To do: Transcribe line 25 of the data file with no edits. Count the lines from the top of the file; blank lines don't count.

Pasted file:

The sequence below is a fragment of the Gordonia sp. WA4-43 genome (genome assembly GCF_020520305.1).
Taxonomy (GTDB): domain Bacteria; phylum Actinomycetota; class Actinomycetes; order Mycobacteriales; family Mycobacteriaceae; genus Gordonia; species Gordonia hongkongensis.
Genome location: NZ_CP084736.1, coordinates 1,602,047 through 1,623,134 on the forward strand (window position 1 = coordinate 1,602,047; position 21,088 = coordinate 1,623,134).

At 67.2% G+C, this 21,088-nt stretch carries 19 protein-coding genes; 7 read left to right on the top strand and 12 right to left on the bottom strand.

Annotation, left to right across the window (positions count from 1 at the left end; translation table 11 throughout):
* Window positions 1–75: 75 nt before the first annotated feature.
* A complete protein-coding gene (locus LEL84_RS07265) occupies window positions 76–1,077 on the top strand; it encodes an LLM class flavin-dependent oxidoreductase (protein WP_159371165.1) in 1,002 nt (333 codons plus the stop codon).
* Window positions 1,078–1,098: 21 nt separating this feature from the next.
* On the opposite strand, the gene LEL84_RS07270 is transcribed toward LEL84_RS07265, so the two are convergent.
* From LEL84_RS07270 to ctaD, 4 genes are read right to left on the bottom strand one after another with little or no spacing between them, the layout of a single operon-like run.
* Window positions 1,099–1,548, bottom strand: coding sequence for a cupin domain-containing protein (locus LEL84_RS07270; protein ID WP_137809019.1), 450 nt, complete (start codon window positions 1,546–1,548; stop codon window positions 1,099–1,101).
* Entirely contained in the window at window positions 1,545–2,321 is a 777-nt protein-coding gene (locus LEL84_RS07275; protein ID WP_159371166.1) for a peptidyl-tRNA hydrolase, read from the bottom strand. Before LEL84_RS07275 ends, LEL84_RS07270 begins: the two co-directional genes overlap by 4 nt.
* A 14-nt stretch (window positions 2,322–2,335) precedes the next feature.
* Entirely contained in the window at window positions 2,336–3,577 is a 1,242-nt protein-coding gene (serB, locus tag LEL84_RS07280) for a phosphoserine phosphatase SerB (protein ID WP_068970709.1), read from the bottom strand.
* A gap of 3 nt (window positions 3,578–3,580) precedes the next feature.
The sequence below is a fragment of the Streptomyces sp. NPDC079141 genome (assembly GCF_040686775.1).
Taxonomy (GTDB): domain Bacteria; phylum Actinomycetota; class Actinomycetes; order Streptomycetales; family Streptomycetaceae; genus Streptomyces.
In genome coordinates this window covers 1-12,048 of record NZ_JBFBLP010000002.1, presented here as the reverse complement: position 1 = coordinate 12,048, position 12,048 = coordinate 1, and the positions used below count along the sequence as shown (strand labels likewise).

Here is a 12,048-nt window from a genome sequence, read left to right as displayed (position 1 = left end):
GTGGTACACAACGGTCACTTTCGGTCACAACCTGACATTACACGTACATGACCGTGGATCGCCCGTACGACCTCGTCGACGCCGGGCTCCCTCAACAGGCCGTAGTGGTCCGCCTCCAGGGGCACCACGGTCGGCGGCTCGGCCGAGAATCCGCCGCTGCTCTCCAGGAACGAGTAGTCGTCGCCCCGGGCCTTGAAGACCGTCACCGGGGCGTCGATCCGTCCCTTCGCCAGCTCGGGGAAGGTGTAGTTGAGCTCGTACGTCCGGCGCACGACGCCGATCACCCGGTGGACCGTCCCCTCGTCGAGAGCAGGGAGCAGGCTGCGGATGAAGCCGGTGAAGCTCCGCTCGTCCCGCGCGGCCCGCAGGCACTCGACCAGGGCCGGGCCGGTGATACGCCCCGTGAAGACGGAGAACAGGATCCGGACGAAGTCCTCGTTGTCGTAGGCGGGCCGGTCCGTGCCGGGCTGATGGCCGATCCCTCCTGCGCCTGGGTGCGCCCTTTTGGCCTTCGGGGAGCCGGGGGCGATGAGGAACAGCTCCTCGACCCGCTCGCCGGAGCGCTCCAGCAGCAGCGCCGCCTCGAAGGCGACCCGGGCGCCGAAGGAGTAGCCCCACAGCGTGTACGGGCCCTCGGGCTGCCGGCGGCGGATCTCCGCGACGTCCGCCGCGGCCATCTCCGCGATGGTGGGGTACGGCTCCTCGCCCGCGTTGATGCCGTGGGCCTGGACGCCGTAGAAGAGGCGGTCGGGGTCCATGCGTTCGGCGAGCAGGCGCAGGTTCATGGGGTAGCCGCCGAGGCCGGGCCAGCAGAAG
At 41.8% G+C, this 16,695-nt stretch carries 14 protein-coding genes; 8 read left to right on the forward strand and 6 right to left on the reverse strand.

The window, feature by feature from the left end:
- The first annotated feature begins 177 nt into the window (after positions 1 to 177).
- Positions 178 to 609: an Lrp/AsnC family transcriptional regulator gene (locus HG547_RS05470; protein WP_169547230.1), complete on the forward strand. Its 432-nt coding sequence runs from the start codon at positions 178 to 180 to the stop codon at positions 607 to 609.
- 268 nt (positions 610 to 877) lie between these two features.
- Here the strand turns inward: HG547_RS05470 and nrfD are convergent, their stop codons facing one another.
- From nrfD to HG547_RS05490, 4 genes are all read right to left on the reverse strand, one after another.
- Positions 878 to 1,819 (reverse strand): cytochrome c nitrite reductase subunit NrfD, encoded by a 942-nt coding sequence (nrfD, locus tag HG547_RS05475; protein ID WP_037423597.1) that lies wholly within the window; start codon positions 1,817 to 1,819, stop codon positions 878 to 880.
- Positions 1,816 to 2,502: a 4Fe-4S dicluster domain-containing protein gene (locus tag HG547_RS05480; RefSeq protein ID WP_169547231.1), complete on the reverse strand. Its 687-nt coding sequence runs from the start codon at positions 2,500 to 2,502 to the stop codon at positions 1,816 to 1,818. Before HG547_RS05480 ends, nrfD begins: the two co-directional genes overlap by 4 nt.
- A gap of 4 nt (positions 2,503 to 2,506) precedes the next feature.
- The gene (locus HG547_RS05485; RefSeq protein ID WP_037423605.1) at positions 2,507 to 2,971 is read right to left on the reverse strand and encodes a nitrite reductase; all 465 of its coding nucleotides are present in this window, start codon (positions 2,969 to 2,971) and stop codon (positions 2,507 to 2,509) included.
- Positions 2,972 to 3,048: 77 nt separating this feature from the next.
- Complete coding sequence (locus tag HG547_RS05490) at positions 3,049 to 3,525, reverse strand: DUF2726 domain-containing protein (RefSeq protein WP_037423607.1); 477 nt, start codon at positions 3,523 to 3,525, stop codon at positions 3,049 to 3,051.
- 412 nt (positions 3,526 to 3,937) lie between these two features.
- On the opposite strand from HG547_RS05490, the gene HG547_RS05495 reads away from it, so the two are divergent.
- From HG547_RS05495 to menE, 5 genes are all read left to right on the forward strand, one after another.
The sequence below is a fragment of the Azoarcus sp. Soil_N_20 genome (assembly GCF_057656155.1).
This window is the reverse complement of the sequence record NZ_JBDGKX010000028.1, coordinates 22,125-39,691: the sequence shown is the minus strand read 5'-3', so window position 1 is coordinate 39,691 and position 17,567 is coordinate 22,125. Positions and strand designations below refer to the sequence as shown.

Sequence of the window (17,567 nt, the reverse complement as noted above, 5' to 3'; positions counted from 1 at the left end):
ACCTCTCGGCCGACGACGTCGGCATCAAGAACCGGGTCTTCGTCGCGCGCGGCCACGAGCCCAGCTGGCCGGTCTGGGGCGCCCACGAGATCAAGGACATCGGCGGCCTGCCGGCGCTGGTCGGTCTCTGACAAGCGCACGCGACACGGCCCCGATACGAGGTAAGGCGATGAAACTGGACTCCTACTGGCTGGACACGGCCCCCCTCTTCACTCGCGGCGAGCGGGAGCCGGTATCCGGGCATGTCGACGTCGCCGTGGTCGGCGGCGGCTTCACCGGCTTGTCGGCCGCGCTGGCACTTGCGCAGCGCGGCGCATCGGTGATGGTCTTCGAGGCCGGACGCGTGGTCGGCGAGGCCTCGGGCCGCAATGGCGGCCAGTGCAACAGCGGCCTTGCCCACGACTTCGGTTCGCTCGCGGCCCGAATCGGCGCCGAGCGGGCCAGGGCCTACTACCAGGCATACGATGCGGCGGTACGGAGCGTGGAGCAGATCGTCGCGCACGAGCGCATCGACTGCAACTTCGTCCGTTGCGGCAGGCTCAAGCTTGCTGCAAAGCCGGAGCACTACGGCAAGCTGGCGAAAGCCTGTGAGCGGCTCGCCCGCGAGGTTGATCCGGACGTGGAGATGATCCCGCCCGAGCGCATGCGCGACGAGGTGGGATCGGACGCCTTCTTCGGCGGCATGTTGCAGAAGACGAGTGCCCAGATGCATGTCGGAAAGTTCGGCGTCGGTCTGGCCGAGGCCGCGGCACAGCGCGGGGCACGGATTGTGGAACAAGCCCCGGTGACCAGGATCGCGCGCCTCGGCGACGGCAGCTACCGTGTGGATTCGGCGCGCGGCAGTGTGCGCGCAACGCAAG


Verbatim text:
- 268 nt (positions 610 to 877) lie between these two features.